WASHINGTON (Reuters) – Americans will face higher food prices at the supermarket next year because of the worst drought in half a century, but the impact on overall inflation will be modest, the Kansas City Federal Reserve Bank said in a report.
It said the drought, which has cut corn and soy bean yields and sent their prices on the futures market soaring, could add 4 percent more to annual food prices over the next year, drawing parallels with a similar situation in 1988.
“Based on the relationships between the consumer price index for food and farm-level prices for crop and livestock, July’s crop price increases and declines in livestock prices could lead to a 4 percent increase in the CPI for food from September 2011 to September 2012,” the Kansas City Fed said.
The U.S. Department of Agriculture said on Friday this year’s corn crop would fall below 11.0 billion bushels for the first time in six years and the number of bushels yielded per acre was a 17-year low.
Soybean production was forecast at a five year low and soy yield per acre nearly a 10-year low.
The drought will also affect meat and dairy prices as more than 70 percent of the beef herd is in states where pastures are rated as poor to very poor.
Heat stress has lowered milk production and rising feed costs are also pressuring hog and poultry producers, the Kansas City Fed said.
The initial effect will be low meat prices as farmers bring their animals to the market a bit early to cut losses from the high cost of feeds. In the long-term, however, a shortage of animals for slaughter will push up prices.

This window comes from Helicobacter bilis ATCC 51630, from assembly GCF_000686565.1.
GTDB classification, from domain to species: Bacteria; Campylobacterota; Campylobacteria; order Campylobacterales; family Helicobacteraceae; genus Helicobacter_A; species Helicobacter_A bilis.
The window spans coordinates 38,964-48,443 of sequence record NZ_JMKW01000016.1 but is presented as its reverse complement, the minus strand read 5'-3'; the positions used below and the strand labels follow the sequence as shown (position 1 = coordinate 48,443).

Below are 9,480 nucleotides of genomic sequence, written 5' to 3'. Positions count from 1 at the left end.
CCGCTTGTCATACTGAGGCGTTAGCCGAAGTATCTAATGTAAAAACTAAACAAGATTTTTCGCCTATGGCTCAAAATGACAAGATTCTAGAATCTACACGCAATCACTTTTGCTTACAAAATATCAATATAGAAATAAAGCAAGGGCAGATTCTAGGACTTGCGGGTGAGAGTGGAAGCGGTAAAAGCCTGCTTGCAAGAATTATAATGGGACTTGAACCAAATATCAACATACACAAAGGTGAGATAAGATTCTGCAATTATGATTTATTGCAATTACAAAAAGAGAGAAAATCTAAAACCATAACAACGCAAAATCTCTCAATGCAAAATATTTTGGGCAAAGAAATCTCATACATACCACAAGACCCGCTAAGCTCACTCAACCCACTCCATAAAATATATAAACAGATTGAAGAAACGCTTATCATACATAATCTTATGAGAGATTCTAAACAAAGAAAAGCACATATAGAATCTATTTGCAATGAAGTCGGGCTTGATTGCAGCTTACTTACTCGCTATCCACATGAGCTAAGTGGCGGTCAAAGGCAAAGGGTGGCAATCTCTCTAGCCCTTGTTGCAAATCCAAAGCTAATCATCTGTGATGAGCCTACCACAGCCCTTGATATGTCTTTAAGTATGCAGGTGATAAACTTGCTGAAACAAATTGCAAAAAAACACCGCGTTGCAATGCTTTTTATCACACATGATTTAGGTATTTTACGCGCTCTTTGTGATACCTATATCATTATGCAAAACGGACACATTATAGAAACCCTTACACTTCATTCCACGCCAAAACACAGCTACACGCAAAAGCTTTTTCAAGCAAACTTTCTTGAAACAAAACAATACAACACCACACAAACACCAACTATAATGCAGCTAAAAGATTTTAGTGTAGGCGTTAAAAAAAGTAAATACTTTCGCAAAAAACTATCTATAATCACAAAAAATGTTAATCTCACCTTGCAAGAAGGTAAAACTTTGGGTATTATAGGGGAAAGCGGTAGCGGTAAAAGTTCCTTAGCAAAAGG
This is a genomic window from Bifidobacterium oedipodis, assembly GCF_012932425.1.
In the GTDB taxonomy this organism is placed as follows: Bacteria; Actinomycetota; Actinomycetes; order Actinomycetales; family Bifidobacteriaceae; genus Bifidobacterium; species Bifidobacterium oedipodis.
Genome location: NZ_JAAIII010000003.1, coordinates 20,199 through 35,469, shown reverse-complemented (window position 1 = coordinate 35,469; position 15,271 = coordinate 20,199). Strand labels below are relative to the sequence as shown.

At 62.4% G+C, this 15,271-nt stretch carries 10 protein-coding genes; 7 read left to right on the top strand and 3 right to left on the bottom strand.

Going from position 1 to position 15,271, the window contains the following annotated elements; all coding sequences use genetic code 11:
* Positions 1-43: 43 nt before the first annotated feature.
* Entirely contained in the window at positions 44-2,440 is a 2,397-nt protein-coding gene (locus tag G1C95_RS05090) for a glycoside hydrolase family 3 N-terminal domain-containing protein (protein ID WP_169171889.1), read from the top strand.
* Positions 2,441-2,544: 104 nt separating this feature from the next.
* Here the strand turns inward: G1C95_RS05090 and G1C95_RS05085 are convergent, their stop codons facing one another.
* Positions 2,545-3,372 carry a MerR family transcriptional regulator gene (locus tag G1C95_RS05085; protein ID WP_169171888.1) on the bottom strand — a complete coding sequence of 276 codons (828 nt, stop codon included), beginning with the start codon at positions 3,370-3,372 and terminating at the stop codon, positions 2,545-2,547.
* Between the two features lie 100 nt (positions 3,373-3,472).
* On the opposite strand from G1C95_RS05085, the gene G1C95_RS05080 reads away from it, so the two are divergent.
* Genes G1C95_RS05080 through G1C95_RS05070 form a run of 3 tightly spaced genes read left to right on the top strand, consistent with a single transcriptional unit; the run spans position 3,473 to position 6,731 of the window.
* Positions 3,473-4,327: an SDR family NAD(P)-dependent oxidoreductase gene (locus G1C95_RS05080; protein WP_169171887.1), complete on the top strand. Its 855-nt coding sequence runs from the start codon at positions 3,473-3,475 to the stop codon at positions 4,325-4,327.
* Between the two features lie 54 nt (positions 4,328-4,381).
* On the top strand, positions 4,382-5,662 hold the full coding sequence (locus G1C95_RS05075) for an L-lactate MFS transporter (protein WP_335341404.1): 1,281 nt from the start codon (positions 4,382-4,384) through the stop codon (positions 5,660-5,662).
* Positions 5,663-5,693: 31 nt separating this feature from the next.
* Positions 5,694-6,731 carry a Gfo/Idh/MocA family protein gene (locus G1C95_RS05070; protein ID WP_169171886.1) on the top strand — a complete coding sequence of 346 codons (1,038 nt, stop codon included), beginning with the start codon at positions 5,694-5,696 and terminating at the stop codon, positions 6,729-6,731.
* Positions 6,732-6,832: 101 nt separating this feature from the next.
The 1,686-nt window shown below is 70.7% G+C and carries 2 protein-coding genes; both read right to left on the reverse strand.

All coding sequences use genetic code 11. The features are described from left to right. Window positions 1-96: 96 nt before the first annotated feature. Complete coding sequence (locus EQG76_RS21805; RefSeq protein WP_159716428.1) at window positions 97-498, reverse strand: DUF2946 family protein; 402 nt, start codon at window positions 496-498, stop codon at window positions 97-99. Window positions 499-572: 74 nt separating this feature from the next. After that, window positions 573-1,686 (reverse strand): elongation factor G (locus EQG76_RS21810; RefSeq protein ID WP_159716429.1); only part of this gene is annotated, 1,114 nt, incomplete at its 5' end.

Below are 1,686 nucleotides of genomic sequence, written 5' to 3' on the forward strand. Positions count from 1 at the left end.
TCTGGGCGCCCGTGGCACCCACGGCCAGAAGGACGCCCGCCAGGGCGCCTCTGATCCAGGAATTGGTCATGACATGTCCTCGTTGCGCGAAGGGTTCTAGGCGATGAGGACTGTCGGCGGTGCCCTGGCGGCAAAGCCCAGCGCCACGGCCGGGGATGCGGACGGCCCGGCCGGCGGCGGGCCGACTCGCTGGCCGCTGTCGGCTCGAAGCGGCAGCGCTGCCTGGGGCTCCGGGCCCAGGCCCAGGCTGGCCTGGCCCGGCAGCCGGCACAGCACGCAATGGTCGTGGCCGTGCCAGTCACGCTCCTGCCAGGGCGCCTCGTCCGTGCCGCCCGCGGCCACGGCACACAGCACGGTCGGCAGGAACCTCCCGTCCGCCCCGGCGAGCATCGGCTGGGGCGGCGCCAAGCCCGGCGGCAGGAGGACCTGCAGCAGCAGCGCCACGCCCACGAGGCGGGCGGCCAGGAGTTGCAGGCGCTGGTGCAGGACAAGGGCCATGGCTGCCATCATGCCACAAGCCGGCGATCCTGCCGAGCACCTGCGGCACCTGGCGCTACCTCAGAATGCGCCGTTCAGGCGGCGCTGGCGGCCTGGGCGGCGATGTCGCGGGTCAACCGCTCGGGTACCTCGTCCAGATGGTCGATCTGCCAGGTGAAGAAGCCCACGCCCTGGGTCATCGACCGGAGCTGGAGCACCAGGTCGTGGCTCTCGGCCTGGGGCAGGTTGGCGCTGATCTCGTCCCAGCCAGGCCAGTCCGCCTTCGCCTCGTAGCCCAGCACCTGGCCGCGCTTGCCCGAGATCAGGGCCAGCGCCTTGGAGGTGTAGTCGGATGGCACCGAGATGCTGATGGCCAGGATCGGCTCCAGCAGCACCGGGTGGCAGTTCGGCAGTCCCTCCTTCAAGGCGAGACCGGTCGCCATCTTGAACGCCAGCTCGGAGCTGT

“A second wave of higher food prices tends to emerge from rising meat prices. Historically, within a year of a drought, the initial influx of meat supplies disappears and smaller breeding herds produce fewer slaughter animals and meat supplies shrink,” the Kansas City Fed said
It said in 1989, livestock prices rose 8 percent, which contributed to a 10 percent increase in the CPI for meat in 1990.
“Surging crop prices in 2008 contributed to similar meat price shifts within a year. Historical patterns could re-emerge if livestock prices rebound in 2013 with shrinking herd sizes,” the Kansas City Fed.
However, the impact on inflation is likely to be moderate, given that food accounts for 14 percent of the CPI.
“Thus, a 4-percent rise in retail food price inflation would contribute 0.6 percent to overall inflation. Higher food prices have little relationship to core CPI,” the Kansas City Fed said.
The CPI increased 1.7 percent in the 12 months to June and food was up 2.7 percent.
(Editing by Cynthia Osterman)